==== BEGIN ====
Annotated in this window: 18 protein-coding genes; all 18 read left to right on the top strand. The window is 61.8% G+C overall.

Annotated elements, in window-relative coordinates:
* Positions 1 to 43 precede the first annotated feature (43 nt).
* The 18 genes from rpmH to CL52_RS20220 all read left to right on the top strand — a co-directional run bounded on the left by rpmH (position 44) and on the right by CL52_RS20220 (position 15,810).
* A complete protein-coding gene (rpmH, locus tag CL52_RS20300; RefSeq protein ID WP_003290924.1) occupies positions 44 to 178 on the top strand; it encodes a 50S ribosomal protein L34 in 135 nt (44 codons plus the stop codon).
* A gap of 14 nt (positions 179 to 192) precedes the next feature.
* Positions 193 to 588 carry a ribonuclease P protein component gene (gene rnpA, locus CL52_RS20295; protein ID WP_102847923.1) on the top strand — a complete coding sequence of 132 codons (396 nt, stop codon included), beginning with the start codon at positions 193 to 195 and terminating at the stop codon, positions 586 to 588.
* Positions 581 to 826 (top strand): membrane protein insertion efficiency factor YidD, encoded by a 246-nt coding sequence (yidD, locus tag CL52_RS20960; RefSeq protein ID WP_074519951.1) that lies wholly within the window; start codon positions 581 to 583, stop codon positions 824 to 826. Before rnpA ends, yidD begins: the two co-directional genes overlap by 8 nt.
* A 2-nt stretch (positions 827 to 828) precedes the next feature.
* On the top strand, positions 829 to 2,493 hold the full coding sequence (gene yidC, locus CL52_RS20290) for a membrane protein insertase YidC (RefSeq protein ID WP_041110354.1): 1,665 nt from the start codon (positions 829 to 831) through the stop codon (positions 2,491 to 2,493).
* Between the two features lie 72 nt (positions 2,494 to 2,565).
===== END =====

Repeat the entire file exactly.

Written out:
Annotated in this window: 18 protein-coding genes; all 18 read left to right on the top strand. The window is 61.8% G+C overall.

Annotated elements, in window-relative coordinates:
* Positions 1 to 43 precede the first annotated feature (43 nt).
* The 18 genes from rpmH to CL52_RS20220 all read left to right on the top strand — a co-directional run bounded on the left by rpmH (position 44) and on the right by CL52_RS20220 (position 15,810).
* A complete protein-coding gene (rpmH, locus tag CL52_RS20300; RefSeq protein ID WP_003290924.1) occupies positions 44 to 178 on the top strand; it encodes a 50S ribosomal protein L34 in 135 nt (44 codons plus the stop codon).
* A gap of 14 nt (positions 179 to 192) precedes the next feature.
* Positions 193 to 588 carry a ribonuclease P protein component gene (gene rnpA, locus CL52_RS20295; protein ID WP_102847923.1) on the top strand — a complete coding sequence of 132 codons (396 nt, stop codon included), beginning with the start codon at positions 193 to 195 and terminating at the stop codon, positions 586 to 588.
* Positions 581 to 826 (top strand): membrane protein insertion efficiency factor YidD, encoded by a 246-nt coding sequence (yidD, locus tag CL52_RS20960; RefSeq protein ID WP_074519951.1) that lies wholly within the window; start codon positions 581 to 583, stop codon positions 824 to 826. Before rnpA ends, yidD begins: the two co-directional genes overlap by 8 nt.
* A 2-nt stretch (positions 827 to 828) precedes the next feature.
* On the top strand, positions 829 to 2,493 hold the full coding sequence (gene yidC, locus CL52_RS20290) for a membrane protein insertase YidC (RefSeq protein ID WP_041110354.1): 1,665 nt from the start codon (positions 829 to 831) through the stop codon (positions 2,491 to 2,493).
* Between the two features lie 72 nt (positions 2,494 to 2,565).